Thurt. unll9pin. 



Page 12 Quincy Sun Thursday, January 7, 1993 



Obituaries 



Alice J. Delaney 

Retired Administative Assistant 

A funeral Mass for rezoned. The 



Richard A. Cooke Sr., 75 

Retired Quincy Firefighter 



Alice J. (Kelly) Delaney 
of Wollaston was 
Celebrated Monday in Our 
Lady of Good Counsel 
Church. 

Mrs. Delaney died Dec. 
30 at Milton Hospital after 
a brief illness. 

An administrative 
assistant with Paine- 
Webber in Boston for 45 
years, she retired in 1989. 
She also did some work as 
a broker along with her 
administrative duties. 

An ardent sailor, she 
and her sister, Dorothy C. 
Kelly of Wollaston, were 
known as the Kelly Sisters 
sailing team. During their 
many years of racing, the 
Kelly Sisters won a 
number of races including 
the Quincy Bay Race 
Week competition. 

A member of the 
Wollaston Park 

Association, she worked 
with that group to have the 
Wollaston Beach area 



group 

succeeded in having it 
classified as residential to 
prevent it from becoming 
comiiurcialized. 

The association also 
fought a proposed high-rise 
project for the Black's 
Creek Marsh. With the 
high-rise blocked, the 
owners donated the land to 
the city for a park. 

She was a charter 
member of the Quincy 
Citizens Association. 

Bom in Chicago, she 
lived in Quincy since she 
was 2 years old. She was a 
graduate of North Quincy 
High School and Burdett 
College. 

She taught herself to 
play the concertina and 
was also a cat fancier. 

She was the wife of the 
late Leonard C. Delaney. 

Burial was in Blue Hill 
Cemetery, Braintree. 

Funeral arrangements 
were by the Deware 
Funeral Home, 576 
Hancock St. 



A funeral Mass for 
Richard A. Cooke Sr., 75, 
of North Quincy, a retired 
Quincy firefighter, was 
celebrated Tuesday in 
Sacred Heart Church. 

Mr. Cooke died Dec. 30 
in North Conway, N.H. 

He retired from the 
Quincy Fire Department in 
1957 after 15 years of 
service. 

He was a charter 
member of Local 792 of 
the International 

Association of Firefighters 
and a founder of Quincy 
Municipal Credit Union. 
He was bora in Boston. 
He was a member of 
North Quincy High 
School's first graduating 
class, in 1934, and was the 



first person inducted into 
the school's Basketball A funeral service for 
Hall of Fame. Dorothy (Wilson) Schultz, 

Husband of the late ^1, of Quincy, was held 
Dorothy (McGaw) Cooke, J^" 3 in Temple Beth El. 
he is survived by a son. Mrs. Schultz died Dec.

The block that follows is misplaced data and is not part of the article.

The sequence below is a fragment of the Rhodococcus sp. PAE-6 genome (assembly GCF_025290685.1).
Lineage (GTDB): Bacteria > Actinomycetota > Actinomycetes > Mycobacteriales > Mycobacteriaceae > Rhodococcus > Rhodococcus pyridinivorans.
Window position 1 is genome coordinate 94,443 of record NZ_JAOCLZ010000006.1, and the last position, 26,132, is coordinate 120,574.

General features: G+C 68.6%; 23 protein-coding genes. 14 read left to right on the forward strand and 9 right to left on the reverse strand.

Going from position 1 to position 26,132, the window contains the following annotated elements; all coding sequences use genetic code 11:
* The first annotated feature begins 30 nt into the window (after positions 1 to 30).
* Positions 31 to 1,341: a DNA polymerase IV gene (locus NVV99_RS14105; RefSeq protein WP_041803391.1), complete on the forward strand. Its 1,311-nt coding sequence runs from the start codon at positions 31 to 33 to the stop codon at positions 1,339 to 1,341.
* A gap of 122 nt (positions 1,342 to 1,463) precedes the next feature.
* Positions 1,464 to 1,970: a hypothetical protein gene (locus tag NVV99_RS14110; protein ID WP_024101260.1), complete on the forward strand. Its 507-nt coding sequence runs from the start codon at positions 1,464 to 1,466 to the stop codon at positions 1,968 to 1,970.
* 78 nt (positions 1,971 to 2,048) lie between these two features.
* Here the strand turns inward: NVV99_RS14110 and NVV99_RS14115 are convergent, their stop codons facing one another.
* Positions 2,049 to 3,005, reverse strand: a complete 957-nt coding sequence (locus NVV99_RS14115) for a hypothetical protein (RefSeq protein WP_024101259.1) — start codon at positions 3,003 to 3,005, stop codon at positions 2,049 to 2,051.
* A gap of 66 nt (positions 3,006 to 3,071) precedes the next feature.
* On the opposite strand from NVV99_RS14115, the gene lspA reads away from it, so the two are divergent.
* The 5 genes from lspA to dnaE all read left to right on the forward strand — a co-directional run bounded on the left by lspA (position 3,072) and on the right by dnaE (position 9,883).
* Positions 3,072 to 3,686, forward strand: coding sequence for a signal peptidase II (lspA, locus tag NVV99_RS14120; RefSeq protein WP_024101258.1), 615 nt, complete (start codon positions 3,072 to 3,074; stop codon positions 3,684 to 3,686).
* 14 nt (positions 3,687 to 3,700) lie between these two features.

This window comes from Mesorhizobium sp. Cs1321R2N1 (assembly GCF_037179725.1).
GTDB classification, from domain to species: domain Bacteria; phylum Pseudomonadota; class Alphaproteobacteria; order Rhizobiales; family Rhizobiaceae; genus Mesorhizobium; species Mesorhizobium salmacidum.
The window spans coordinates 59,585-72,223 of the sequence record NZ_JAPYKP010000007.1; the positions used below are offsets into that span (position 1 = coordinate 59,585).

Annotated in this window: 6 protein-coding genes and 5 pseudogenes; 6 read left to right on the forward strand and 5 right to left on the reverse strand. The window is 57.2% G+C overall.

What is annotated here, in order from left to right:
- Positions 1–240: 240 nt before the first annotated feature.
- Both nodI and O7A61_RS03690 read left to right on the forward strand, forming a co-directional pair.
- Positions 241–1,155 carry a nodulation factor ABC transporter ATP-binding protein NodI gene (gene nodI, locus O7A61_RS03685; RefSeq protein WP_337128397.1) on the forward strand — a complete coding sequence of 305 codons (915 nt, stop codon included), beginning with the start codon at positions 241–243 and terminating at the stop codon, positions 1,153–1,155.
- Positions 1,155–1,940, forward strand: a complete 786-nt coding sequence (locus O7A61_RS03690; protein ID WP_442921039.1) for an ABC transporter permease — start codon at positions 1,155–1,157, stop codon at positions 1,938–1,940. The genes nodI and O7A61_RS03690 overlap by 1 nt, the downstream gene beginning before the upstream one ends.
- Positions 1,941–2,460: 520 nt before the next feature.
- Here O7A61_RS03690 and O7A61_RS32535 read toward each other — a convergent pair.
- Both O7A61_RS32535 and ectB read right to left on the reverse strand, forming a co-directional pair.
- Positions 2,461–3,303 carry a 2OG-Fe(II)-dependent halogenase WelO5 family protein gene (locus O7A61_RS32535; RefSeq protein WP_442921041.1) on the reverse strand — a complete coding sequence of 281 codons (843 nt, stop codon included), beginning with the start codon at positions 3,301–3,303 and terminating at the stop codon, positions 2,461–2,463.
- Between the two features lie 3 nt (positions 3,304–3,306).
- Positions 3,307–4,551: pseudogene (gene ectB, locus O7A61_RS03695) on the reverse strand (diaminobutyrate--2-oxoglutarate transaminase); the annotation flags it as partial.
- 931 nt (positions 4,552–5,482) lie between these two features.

Richard A. Cooke Jr. of 31 at Brigham and 
Hanover, a member of the Women's Hospital in 
Quincy Fire Department; a Bo.ston. 
daughter, Dianne Medley After her husband died 
of North Conway, N.H.; •" 1953, she took over the 
two brothers, Peter J. management of the 
Cooke of Sandwich and Dorothy Ann Shop retail 
Bradenton, Fla. and Dr. apparel shops in 
Edward F. Cooke of Weymouth Landing, 
Naples, Fla.; and four Wliitman and Middleboro. 
grandchildren. I" 1961, she changed the 

Burial was in Mt. name of the Whitman 
Wollaston Cemetery. store to the Nanci Jane 

Funeral arrangements Shop. She retired in 1982. 
were by the Keohane 
Funeral Home, 785 
Hancock St. 



Dorothy Schultz, 81 

Owned Apparel Shops 



in Boston, she 
in Quincy since 



Gertrude M. Fitzgerald, 87 

Worked For Quincy Public Works Dept. 



Eva A. Michneawicz, 83 



A funeral Mass for Eva 
A. (Kebert) Michneawicz, 
83, of Quincy, formerly of 
South Boston, was 
celebrated Jan. 2 in St. 
John's Church. 

Mis. Michneawicz died 
Dec. 30 at the Ellis 
Nursing Center where she 
had been a resident the 
past four months. 

She was bom in South 
Boston. 

Wife of the late Stanley 
Michneawicz, she is 
survived by a son, Stanley 
Michneawicz of South 



R.E. PAPILE CO. 

1546 Hancock St., Quincy 

Memonal Gifts, Perpetuate, 

Plaques, Engraving, Prayer Cards. 

Let us assist you on all your 

memonal needs. 

471-0222 



Boston; two daughters, 
Eva Karcber of Quincy and 
Rose Marie Stone of 
Phoenix; three sisters, 
Helen Wagner of 



A funeral Mass for 
Gertrude M. (Corcoran) 
Fitzgerald, 87, of Quincy, 
was celebrated Tuesday in 
Most Blessed Sacrament 
Church. 

Mrs. Fitzgerald died 
Jan. 2 at Quincy Hospital 
aiiter a brief illness. 

She was a former 
employee of the Quincy 
Public Works Department, 
where she worked for 10 



Police Department, she is 
survived by a son, William 
D. Fitzgerald of 
Weymouth; two sisters, 
Irene M. Corcoran of 
Quincy and Virginia Garity 
of Braintree; five 
grandchildren, and seven 
great-grandchildren. She 



Bom 
lived 
1938. 

She was a life member 
of Hadassah and a 
founding member of 
Temple Beth El of Quincy. 

Wife of the late Meyer 



Schultz, she is survived by 
a son, Alan L. Schultz of 
Quincy; three daughters, 
Barbara Fleischer of Palm 
Beach Gardens, Fla. and 
Weston, Nancy Gamache 
of Calabasas, Calif., and 
Leslie J. Schultz of 
Sherman Oaks, Calif.; two 
brothers, David Wilson of 
Newton and Jacob Wilson 
of Milton; a sister, 
Rebecca Sholler of 
Minneapolis, Minn.; six 
grandchildren, and two 
great-grandchildren. 

Burial was in Sharon 
Memorial Park, Sharon. 

Funeral arrangements 
were by the Stanetsky 
Memorial Chapels, 
Brookline. 

Donations may be made 
to the Brigham and 
Women's Hospital 
Development Office, 16 
Huntington Ave., Boston, 
MA 02130. 



Bertha B. Keith, 84 



Billerica, Sophie Graf of years. 



Former Laundry Manager 

A funeral service for resident of Quincy. 
Bertha B. (Beaudette) She is survived by a 
Keith, 84, of Quincy, was son, Robert A. Duffy of 

^ held Tuesday in the Quincy; five 

was the mother of the late Sweeney Funeral Home, grandchildren, and eight 
Daniel J. Fitzgerald Jr. and ^^^ Copeland St. great-grandchildren. She 

Mrs. Keith died Jan. 3 was the mother of the late 
at Qumcy Hospital after a Murray B. Keith and